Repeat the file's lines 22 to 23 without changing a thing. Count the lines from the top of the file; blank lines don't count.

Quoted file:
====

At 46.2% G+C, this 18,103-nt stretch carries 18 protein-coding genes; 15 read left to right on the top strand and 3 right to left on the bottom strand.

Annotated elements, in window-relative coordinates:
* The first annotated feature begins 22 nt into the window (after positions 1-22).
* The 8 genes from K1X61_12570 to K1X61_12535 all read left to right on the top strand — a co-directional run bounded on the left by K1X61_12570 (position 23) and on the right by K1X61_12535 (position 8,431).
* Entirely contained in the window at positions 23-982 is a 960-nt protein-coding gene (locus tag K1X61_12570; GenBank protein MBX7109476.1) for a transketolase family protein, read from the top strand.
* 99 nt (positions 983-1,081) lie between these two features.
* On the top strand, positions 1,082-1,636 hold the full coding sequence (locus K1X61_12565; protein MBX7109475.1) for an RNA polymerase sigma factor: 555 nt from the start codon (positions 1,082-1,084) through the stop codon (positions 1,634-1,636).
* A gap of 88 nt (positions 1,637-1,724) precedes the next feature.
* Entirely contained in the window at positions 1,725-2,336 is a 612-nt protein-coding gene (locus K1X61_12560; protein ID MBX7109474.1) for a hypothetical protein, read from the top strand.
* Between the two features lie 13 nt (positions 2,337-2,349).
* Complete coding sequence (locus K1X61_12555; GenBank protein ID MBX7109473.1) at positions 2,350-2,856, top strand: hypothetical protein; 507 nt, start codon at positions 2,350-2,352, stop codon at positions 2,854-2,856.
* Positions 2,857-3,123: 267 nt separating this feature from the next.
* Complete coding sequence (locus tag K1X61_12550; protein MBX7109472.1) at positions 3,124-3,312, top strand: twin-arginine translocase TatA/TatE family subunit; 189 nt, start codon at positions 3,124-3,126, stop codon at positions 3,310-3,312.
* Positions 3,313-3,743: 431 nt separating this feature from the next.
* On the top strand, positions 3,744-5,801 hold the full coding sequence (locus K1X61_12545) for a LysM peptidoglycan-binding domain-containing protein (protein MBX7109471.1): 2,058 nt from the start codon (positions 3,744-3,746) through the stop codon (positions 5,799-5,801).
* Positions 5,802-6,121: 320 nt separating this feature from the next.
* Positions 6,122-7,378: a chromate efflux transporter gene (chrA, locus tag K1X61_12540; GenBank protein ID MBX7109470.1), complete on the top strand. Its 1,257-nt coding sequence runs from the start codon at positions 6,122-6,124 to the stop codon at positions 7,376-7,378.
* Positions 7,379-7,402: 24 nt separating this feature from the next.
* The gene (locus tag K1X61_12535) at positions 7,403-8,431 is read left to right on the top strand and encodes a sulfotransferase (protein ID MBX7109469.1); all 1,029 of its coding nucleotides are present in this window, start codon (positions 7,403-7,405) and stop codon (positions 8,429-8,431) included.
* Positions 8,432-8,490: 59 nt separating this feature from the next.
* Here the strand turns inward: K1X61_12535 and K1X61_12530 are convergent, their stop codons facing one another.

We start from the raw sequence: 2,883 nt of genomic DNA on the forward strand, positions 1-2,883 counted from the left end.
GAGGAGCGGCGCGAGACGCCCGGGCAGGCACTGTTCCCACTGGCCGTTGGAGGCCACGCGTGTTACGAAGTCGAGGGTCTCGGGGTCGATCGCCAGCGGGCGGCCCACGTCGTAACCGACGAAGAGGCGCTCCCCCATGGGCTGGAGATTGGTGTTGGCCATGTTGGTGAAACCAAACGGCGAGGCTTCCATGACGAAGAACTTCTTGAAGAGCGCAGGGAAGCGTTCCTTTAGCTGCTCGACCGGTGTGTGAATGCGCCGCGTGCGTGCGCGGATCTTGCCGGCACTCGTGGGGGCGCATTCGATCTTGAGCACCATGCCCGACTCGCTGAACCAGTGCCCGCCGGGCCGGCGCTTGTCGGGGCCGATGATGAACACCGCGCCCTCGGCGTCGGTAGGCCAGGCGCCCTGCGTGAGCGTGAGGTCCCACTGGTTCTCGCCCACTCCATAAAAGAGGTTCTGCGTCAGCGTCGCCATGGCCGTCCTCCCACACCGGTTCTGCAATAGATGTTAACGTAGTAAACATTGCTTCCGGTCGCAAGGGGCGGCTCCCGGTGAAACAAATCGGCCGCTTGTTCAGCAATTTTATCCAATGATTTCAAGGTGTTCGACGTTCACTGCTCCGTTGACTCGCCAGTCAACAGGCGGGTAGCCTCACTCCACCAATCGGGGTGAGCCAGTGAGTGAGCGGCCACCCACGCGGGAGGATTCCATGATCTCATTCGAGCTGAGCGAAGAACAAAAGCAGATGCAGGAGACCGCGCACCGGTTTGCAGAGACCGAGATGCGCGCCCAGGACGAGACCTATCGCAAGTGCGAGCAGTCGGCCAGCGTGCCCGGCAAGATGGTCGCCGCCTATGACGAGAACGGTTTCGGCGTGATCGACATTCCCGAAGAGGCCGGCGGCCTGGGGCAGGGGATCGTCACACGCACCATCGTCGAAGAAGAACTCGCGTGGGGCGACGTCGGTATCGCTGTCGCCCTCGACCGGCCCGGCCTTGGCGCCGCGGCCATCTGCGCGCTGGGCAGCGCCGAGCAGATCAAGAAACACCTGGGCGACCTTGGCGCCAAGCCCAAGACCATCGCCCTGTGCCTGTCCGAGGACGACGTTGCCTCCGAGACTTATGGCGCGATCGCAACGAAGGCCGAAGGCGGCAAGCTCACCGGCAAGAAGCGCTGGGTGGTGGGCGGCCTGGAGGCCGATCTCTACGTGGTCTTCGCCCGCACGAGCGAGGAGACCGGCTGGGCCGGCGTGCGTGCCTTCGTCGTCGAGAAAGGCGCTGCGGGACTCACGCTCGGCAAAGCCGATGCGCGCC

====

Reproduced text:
We start from the raw sequence: 2,883 nt of genomic DNA on the forward strand, positions 1-2,883 counted from the left end.
GAGGAGCGGCGCGAGACGCCCGGGCAGGCACTGTTCCCACTGGCCGTTGGAGGCCACGCGTGTTACGAAGTCGAGGGTCTCGGGGTCGATCGCCAGCGGGCGGCCCACGTCGTAACCGACGAAGAGGCGCTCCCCCATGGGCTGGAGATTGGTGTTGGCCATGTTGGTGAAACCAAACGGCGAGGCTTCCATGACGAAGAACTTCTTGAAGAGCGCAGGGAAGCGTTCCTTTAGCTGCTCGACCGGTGTGTGAATGCGCCGCGTGCGTGCGCGGATCTTGCCGGCACTCGTGGGGGCGCATTCGATCTTGAGCACCATGCCCGACTCGCTGAACCAGTGCCCGCCGGGCCGGCGCTTGTCGGGGCCGATGATGAACACCGCGCCCTCGGCGTCGGTAGGCCAGGCGCCCTGCGTGAGCGTGAGGTCCCACTGGTTCTCGCCCACTCCATAAAAGAGGTTCTGCGTCAGCGTCGCCATGGCCGTCCTCCCACACCGGTTCTGCAATAGATGTTAACGTAGTAAACATTGCTTCCGGTCGCAAGGGGCGGCTCCCGGTGAAACAAATCGGCCGCTTGTTCAGCAATTTTATCCAATGATTTCAAGGTGTTCGACGTTCACTGCTCCGTTGACTCGCCAGTCAACAGGCGGGTAGCCTCACTCCACCAATCGGGGTGAGCCAGTGAGTGAGCGGCCACCCACGCGGGAGGATTCCATGATCTCATTCGAGCTGAGCGAAGAACAAAAGCAGATGCAGGAGACCGCGCACCGGTTTGCAGAGACCGAGATGCGCGCCCAGGACGAGACCTATCGCAAGTGCGAGCAGTCGGCCAGCGTGCCCGGCAAGATGGTCGCCGCCTATGACGAGAACGGTTTCGGCGTGATCGACATTCCCGAAGAGGCCGGCGGCCTGGGGCAGGGGATCGTCACACGCACCATCGTCGAAGAAGAACTCGCGTGGGGCGACGTCGGTATCGCTGTCGCCCTCGACCGGCCCGGCCTTGGCGCCGCGGCCATCTGCGCGCTGGGCAGCGCCGAGCAGATCAAGAAACACCTGGGCGACCTTGGCGCCAAGCCCAAGACCATCGCCCTGTGCCTGTCCGAGGACGACGTTGCCTCCGAGACTTATGGCGCGATCGCAACGAAGGCCGAAGGCGGCAAGCTCACCGGCAAGAAGCGCTGGGTGGTGGGCGGCCTGGAGGCCGATCTCTACGTGGTCTTCGCCCGCACGAGCGAGGAGACCGGCTGGGCCGGCGTGCGTGCCTTCGTCGTCGAGAAAGGCGCTGCGGGACTCACGCTCGGCAAAGCCGATGCGCGCC